Kip Thorne visited AIMS and the AIMS Research Center on November 24 as part of his visit to the nearby Stellenbosch Institute for Advanced Studies (which, as a somewhat irrelevant aside arguably has the best food of any such institute in the world). The morning of his visit was dedicated to a very lively debate about “what is good research?” with input from AIMS lecturers Bernd Shroers, Robert de Mello Koch and distinguished visitor to the Research Center, Douw Steyn.
The debate probed the question from an international and African perspective and also within the context of a world where there is so much change around the way academic jobs are awarded, the way research is done and published, the current climate of fluctuating research funding and the new pressures on young researchers.
One of the most interesting and pertinent issues discussed was the problem of how young researchers should try to do “high impact” science while still looking after their careers.
There is a perception that either one can publish many relatively uninteresting papers, or hold out and publish something “big”, the latter being a high-risk approach, the former a low-risk approach, to getting a job.
Kip argued strongly that this “all or nothing” approach to doing high-impact science is not a good way to go. Instead he suggested that one can work on an important research program while publishing “progress reports” along the way. While none of these papers need be ground-breaking, the sum total of the research, published over several years and multiple papers, can be extremely important. This resolves the apparent impasse between the number and quality of papers.
Too often perhaps, young researchers look at the quality or impact of individual papers, rather than looking at whether their research is really building to something. Job committees, or at least the ones I have been on, typically do look at the whole research program of the applicant, and ask, “Is this person a leader in their sub-field?”, which I think is a restatement of this approach to building important research.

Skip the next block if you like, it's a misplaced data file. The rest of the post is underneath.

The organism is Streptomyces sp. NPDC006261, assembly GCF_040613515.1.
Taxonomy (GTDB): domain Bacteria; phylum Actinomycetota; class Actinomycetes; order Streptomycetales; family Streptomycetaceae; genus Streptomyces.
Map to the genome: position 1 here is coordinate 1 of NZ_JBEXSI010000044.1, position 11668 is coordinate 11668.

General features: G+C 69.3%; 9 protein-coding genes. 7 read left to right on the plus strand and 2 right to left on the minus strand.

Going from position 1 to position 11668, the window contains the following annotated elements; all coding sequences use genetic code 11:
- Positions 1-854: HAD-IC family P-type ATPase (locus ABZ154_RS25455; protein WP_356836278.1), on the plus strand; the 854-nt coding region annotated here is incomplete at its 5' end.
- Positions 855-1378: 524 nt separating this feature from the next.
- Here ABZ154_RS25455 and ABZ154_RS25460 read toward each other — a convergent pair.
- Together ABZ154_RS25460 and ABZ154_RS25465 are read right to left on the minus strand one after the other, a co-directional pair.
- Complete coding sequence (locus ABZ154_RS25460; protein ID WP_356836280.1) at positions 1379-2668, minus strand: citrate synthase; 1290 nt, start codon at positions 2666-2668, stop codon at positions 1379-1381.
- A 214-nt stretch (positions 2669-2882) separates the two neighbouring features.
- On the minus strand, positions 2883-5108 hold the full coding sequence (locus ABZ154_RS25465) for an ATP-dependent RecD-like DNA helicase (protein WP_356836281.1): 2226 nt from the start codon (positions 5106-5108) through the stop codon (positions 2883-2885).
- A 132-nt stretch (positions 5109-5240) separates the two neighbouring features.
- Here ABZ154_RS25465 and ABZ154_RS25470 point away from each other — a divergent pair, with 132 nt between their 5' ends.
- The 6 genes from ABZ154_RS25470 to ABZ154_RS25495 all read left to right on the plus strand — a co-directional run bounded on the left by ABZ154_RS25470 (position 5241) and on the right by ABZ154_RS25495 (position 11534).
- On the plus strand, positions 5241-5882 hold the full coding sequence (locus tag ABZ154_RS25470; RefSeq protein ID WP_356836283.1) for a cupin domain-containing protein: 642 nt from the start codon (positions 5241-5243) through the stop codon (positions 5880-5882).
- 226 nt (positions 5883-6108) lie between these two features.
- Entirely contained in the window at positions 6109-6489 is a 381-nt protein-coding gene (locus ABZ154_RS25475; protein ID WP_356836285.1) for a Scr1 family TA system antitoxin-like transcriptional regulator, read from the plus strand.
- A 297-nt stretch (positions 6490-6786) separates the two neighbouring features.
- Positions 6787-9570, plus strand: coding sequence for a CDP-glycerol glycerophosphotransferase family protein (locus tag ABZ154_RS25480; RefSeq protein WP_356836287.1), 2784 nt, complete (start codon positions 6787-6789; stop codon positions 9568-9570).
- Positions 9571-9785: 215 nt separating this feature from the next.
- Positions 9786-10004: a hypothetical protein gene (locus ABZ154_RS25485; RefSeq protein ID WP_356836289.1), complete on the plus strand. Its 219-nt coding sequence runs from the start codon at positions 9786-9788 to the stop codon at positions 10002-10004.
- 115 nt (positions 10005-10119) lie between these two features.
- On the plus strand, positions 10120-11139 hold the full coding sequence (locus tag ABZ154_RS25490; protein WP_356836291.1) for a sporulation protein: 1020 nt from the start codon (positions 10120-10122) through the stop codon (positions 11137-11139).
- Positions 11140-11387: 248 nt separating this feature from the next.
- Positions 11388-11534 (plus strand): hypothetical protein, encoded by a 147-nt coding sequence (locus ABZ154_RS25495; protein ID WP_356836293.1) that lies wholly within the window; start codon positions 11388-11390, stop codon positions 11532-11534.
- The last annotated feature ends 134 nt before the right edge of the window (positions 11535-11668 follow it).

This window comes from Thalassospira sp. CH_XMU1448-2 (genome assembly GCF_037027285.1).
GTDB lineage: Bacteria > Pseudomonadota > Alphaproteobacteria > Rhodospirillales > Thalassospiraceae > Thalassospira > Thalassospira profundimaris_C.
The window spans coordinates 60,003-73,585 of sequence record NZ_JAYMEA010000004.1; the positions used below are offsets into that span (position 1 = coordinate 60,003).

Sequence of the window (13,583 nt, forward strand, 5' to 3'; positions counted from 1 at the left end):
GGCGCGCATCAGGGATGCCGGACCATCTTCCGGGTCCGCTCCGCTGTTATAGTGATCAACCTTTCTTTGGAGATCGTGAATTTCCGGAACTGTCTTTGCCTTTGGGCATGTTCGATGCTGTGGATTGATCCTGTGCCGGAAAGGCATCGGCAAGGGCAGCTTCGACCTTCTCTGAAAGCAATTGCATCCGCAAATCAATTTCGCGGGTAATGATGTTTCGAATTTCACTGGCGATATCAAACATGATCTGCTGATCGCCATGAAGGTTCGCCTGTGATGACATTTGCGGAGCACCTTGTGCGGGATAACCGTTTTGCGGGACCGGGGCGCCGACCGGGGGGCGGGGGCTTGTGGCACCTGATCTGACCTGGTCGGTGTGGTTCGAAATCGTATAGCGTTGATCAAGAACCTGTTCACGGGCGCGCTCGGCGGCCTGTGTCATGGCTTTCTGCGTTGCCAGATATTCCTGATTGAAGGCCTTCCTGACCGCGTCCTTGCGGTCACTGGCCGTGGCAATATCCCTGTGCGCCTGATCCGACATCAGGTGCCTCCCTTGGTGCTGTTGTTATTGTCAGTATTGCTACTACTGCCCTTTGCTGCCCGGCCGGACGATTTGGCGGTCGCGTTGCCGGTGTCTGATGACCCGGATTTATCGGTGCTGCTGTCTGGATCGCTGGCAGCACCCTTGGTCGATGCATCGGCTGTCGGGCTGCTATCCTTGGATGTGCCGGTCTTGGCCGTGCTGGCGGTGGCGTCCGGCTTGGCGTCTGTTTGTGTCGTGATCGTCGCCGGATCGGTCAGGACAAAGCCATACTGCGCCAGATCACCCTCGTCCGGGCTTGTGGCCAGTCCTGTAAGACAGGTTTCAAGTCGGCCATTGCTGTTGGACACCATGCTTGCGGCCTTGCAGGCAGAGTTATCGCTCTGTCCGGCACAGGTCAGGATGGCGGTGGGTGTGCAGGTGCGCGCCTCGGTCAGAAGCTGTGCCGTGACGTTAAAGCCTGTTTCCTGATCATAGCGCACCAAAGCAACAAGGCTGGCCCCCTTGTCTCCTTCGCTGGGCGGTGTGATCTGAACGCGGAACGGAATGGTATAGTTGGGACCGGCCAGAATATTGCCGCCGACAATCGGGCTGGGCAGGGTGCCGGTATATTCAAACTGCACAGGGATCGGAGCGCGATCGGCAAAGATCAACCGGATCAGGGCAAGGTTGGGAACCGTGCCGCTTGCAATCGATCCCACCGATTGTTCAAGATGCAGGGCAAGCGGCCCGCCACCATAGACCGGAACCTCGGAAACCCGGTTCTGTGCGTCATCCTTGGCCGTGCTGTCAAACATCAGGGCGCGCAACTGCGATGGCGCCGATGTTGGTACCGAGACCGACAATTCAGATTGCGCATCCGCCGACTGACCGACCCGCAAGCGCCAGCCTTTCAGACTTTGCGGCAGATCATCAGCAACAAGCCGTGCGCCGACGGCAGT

After lunch and the obligatory wander on the beach, Kip gave a lecture called “Black Holes, Wormholes, and Spacetime Singularities” to a packed hall of AIMS and ARC students which summarised the progress in various areas and discussed the interesting ideas of vortex and tendex lines for the gravitational field, which has subsequently been published in this paper .
The key idea is that, in analogy to the electric and magnetic field lines of electromagnetism, one can construct similar quantities for the gravitational field with the electric part of the Weyl tensor related to tendex lines and the magnetic part related to vortex lines.
This is an interesting and very novel extension of the intimate analogy between gravity and electromagnetism which has already been studied in great detail. My own foray into this fascinating area showed the existence of the same U(1) symmetry in gravity under rotations mixing electric and magnetic parts as exists in electromagnetism, and the existence of ‘magnetic’ monopoles for the gravitational field, at least in the linearised case .
In summary, Kip’s visit was very entertaining all round and included interesting insights on Hollywood: he is working on a sci-fi film with Steven Spielberg. Wormholes will be coming back to a screen near you.